Another barrier to the proliferation of downloadable games is storage space and download speeds. Downloading 20-30gb games will be reliant on the broadband speed and download limit of the end consumer. Downloading a game or an HD film is the norm in a country like South Korea, where the average broadband speed is 40Mbit/s[ii], but in the UK, with average speeds of 5.2Mbit/s[iii], you could wait around 2-3 days for the game to download. Essentially this makes it quicker to go to a shop.

And even when a game is downloaded there is another problem – where to store it. the latest edition of the PlayStation 3 currently has a maximum storage of 320gb, which will only hold around 10 games at 30gb each. this is very limited and will put gamers in the awkward position of having to delete old games (which they have spent money on) to make room for new ones. why would any gamer risk being in this position when the traditional boxed version allows gamers to own an unlimited number of games? unless of course a publisher or retailer is able to offer an external storage hard drive facility, similar to Apple’s Time Machine, or indeed a cloud-based solution.

The future of game purchasing

This inevitable growth of downloading poses a threat to retailers because game publishers will no longer be reliant on them as their only channel to the consumer. Retailers must therefore look at ways to innovate in their online presence and create new services, such as an online download store or a cloud game storage solution, to retain their position in the industry.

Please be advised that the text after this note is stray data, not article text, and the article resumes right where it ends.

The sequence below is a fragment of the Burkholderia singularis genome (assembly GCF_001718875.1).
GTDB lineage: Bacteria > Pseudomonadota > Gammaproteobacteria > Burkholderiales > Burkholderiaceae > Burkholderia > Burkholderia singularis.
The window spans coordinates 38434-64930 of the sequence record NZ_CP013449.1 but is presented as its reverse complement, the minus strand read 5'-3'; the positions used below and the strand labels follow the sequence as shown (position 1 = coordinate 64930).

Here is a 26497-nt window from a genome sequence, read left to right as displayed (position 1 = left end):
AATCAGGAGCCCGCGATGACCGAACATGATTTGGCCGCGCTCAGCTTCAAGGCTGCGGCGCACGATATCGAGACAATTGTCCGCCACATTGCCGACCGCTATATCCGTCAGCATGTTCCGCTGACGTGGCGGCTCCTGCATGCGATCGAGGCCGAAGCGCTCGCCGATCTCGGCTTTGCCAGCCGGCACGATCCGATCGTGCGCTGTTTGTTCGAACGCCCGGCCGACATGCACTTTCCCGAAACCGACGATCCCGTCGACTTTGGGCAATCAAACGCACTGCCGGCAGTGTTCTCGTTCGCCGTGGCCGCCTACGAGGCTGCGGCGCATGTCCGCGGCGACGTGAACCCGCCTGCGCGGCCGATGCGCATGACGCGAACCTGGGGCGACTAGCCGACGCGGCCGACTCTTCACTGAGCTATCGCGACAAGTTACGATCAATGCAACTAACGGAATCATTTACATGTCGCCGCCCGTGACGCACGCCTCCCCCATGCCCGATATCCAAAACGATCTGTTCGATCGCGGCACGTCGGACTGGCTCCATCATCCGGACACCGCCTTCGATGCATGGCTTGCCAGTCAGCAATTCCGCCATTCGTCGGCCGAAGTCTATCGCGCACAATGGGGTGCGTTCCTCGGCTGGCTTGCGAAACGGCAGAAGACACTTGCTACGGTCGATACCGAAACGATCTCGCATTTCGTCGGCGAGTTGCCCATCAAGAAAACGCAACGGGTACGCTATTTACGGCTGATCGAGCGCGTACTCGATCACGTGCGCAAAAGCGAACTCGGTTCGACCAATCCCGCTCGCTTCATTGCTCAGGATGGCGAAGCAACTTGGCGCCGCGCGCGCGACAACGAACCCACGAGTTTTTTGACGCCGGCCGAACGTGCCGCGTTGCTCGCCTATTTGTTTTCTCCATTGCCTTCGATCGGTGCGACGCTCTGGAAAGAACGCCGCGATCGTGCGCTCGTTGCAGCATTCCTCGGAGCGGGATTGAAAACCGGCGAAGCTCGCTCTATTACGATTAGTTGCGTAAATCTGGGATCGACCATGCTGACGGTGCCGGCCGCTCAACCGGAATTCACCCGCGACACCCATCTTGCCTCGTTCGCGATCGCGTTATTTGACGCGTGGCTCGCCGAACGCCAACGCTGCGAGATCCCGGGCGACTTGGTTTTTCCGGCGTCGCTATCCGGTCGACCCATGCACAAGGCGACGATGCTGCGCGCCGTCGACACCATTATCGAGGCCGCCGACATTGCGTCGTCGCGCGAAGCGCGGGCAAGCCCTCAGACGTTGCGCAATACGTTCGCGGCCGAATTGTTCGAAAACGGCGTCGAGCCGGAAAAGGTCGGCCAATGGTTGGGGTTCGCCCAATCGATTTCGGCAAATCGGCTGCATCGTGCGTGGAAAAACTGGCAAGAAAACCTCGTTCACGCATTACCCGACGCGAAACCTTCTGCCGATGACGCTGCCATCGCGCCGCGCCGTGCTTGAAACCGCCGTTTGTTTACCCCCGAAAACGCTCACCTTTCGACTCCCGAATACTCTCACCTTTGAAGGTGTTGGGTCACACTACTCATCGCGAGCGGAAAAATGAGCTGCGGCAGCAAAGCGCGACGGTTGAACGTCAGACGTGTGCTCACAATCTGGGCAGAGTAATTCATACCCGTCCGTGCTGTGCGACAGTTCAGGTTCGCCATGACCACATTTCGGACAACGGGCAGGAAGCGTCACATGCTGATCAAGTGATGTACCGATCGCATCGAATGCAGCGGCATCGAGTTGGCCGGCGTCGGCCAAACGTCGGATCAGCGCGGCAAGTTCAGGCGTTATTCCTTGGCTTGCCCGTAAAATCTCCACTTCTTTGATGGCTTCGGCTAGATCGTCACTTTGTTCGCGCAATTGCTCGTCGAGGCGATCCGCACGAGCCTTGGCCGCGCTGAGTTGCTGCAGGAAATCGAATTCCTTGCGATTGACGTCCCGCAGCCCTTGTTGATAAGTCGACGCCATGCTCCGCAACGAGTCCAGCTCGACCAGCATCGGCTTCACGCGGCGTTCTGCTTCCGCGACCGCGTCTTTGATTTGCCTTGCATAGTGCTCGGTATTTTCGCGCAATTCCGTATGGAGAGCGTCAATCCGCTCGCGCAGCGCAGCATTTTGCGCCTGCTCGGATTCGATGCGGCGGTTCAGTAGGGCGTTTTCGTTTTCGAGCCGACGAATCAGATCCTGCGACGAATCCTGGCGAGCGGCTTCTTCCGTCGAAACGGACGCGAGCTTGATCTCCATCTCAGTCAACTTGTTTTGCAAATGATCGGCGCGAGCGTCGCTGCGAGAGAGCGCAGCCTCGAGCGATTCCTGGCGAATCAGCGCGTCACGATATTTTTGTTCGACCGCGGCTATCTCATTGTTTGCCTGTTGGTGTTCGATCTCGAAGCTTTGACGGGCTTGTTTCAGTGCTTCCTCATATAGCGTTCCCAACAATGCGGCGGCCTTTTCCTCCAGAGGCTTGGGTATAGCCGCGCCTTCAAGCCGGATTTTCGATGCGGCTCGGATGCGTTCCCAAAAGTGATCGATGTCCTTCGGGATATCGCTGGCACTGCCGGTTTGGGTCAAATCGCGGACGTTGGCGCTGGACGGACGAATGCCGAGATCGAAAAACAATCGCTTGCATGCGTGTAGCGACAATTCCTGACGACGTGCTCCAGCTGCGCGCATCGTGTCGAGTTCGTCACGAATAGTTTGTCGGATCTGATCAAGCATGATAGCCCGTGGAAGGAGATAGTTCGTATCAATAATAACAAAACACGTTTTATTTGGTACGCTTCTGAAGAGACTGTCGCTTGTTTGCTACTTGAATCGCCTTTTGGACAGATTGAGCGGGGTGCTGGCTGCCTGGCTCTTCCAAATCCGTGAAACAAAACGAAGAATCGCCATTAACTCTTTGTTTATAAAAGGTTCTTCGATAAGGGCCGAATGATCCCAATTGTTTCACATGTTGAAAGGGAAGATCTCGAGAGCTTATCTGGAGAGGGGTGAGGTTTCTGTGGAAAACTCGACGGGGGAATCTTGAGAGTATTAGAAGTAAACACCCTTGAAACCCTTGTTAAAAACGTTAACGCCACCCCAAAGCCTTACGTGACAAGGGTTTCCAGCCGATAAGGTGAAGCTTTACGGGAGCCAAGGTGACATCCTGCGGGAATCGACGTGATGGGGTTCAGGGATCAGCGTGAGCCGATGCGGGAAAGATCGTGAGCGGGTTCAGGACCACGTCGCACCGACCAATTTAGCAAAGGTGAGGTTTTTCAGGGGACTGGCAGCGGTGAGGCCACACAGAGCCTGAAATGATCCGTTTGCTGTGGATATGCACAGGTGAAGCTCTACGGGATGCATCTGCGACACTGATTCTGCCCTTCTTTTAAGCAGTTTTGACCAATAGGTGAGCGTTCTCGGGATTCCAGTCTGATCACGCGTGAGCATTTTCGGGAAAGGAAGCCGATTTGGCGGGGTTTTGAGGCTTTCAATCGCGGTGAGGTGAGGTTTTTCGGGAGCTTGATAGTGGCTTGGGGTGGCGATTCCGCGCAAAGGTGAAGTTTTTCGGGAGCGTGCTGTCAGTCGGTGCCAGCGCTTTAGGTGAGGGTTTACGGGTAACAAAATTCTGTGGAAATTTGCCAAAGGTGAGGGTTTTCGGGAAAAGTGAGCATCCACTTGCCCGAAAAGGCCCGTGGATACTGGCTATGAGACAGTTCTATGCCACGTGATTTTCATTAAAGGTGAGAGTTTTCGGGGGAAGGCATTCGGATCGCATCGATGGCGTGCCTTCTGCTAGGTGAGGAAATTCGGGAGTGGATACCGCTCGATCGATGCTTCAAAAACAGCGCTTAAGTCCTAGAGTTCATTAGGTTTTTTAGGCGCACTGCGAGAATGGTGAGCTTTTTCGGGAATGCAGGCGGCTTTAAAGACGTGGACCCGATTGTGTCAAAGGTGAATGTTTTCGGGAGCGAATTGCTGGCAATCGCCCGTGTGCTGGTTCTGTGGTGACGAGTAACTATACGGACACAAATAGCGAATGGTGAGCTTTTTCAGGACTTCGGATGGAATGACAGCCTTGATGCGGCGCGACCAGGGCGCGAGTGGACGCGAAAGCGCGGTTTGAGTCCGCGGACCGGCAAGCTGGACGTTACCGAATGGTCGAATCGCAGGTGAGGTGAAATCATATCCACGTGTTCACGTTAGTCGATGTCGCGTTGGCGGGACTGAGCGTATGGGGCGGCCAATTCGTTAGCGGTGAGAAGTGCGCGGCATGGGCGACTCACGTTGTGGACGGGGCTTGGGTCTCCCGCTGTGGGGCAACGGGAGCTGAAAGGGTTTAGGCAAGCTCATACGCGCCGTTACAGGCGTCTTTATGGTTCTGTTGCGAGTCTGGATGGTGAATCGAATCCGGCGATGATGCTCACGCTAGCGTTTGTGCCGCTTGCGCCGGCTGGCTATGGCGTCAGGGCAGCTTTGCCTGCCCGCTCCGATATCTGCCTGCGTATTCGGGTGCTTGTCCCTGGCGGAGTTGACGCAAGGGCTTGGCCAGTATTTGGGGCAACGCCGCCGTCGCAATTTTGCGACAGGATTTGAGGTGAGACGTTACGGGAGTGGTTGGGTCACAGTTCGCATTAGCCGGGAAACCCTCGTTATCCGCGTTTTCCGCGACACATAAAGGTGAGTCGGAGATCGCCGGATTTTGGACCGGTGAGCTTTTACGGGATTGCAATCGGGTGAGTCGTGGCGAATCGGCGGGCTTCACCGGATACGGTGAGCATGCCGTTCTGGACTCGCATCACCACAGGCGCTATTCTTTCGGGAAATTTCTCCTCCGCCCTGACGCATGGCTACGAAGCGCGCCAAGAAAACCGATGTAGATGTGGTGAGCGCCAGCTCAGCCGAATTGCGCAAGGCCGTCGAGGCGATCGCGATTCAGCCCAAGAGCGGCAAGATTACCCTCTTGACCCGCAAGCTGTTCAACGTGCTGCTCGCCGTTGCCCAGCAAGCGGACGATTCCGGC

But they have to move quickly: PlayStation has just announced that it will be offering cloud storage of games, allowing users to save game data on the PlayStation servers and access it remotely from any PlayStation console via a unique PlayStation Network ID. Providing this is done well it will help overcome the storage problems mentioned earlier.

It is not just the retailers who need to look over their shoulder. Industry giants PlayStation, Microsoft Xbox and Nintendo will all be aware of new services such as OnLive where games are streamed entirely over the internet with no console required, just a phone line and controllers. OnLive represents a new approach to gaming, and game publishers may choose to develop their titles for these new platforms, with potential exclusivity options.

Gaming publishers and services like OnLive have the opportunity to change the industry and provide new payment models, such as charging a user £5 for five days of access to a game, or an entry fee to an online arena where one could play against friends for a specified amount of time. with intricate understanding of consumer behaviour, and new models of buying and playing video games, this could be a very successful and profitable opportunity for anyone who wants to push gaming beyond the frontiers.

In conclusion, while the downloading of games is not yet ready to overtake out-of-the-box purchasing, it still offers some great benefits – e.g. to demo up-and-coming games. and as technology advances, broadband speeds quicken and storage options improve, I do not doubt we will eventually see revenues for downloaded games overtake the traditional out-of-the box revenues. but not this year.


The quote was: “At the end of [2011], the digital business is bigger than the packaged goods business, full stop”


[iii] UK Broadband Speeds study carried out by GfK NOP Technology on behalf of OFCOM



Conducted in January 2010 among a representative sample of UK adults who have access to the internet (base = 896)

About the author

I work in GfK’s Connect Team and specialise in research studies in the telecoms/tech industry. my interest in the technology sector comes from my obsession to have the latest gadgets.

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The gaming industry is moving online but consumer demand for second hand games will always remain strong « GfK TechTalk